kaddish in two-part harmonyA conversation between an anthropologist and a musician along with a growing virtual minyan, on themes of death and dying, grief, ritual, and the interplay between music and words.
- about beit malkhut
- about the kaddish project
- seymour fromer z”l
- tzaddik stories
Monthly Archives: November 2010
Mira and our mutual friend Tina have a paper-grading-and-bitching party planned for tomorrow night, so by special request I have prepared a bitchy version of the Kaddish tonight and will do so again tomorrow. Also, I’m wondering how I’ll manage to get tomorrow’s Kaddish recorded; the dailiness of daily ritual becomes tricky at times.
George Foster long ago wrote a delightful article on envy and the evil eye. He spelled out exactly how the phenomenon works, particularly in Tzintzuntzan, but he claimed it extended throughout peasant society worldwide. The critics, primarily Marxists, claimed that … Continue reading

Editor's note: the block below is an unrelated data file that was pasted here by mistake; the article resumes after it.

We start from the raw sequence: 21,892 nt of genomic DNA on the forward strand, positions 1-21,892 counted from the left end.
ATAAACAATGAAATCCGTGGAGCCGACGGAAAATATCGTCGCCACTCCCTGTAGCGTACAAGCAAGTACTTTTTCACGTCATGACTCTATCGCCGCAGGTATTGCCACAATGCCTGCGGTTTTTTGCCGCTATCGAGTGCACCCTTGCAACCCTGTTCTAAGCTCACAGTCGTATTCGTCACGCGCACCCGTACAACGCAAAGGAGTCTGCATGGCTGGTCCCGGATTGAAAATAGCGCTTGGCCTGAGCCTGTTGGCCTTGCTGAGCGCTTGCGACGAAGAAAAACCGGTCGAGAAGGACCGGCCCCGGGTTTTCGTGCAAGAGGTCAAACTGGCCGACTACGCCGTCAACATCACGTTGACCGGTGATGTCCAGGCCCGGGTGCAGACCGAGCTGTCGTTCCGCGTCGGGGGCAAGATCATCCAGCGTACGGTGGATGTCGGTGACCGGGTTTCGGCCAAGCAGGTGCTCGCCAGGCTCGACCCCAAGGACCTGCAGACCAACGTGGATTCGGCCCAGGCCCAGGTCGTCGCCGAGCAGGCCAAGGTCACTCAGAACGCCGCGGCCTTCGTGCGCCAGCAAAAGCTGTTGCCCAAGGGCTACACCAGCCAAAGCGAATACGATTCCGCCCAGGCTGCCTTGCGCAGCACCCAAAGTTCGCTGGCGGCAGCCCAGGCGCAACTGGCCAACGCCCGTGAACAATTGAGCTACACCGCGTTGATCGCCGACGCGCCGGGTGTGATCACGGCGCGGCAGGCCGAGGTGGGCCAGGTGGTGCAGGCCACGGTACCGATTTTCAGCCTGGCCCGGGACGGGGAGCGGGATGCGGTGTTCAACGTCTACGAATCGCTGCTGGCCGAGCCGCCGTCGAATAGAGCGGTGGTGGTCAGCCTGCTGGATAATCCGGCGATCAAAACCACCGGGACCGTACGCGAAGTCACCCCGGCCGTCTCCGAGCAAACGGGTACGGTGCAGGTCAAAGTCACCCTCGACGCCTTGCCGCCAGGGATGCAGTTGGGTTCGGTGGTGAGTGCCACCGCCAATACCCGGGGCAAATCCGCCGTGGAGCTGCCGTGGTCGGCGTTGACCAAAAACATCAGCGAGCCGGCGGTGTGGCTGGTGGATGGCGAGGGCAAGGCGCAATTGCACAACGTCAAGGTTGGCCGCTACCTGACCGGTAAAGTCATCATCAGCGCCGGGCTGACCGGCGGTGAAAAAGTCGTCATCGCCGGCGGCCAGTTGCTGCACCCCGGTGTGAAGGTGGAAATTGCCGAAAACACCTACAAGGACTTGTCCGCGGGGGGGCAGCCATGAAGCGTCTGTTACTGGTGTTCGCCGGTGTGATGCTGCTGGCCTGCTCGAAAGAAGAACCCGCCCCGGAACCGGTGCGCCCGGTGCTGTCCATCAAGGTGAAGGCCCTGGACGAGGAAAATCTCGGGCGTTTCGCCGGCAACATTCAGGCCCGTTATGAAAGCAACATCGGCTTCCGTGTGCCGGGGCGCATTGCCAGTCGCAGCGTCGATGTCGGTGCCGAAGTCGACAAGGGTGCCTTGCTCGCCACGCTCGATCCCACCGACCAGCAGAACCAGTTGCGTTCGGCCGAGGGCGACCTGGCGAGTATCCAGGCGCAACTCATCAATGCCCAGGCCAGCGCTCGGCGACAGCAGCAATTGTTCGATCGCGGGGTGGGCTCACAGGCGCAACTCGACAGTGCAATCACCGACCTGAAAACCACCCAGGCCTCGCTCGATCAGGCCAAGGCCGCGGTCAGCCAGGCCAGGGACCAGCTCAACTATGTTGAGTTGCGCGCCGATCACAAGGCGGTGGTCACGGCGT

Tonight’s Kaddish (2010.11.28_uffDa) was humbling. I tagged it “uff da,” which is the Scandinavian version of “oy vey.” In the course of schlepping to shul (certainly it must feel that way some days) to say Kaddish day in and day … Continue reading
Last night’s Kaddish addressed a situation involving hope that is bound up in despair. Tonight’s Kaddish was a dispirited mumbling-through; practice that was only practice. Continue reading
You probably know shape-shifters of your own, or you’re a shape-shifter yourself. T would say that of course you are. That you shape-shift every time you switch consciousness from say, your corporate self to your personal self. Your social self … Continue reading
A Thanksgiving Kaddish recorded after the feast on flügelhorn with one of our dinner guests, David Mostardi, playing accordion.
A farewell (I hope) to my Alexander 310 triple horn, which a potential buyer will be taking with him for a trial. As of 22 March 2011, this horn is still available for sale; details here.